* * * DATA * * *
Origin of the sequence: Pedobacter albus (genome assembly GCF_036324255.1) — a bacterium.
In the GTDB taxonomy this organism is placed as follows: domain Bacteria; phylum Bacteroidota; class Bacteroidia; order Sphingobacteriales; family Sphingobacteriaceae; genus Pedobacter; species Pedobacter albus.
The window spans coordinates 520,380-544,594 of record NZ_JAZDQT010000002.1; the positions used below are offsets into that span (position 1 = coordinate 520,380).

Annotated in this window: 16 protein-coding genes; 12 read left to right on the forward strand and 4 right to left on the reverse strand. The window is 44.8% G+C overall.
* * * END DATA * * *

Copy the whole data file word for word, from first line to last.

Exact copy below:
Origin of the sequence: Pedobacter albus (genome assembly GCF_036324255.1) — a bacterium.
In the GTDB taxonomy this organism is placed as follows: domain Bacteria; phylum Bacteroidota; class Bacteroidia; order Sphingobacteriales; family Sphingobacteriaceae; genus Pedobacter; species Pedobacter albus.
The window spans coordinates 520,380-544,594 of record NZ_JAZDQT010000002.1; the positions used below are offsets into that span (position 1 = coordinate 520,380).

Annotated in this window: 16 protein-coding genes; 12 read left to right on the forward strand and 4 right to left on the reverse strand. The window is 44.8% G+C overall.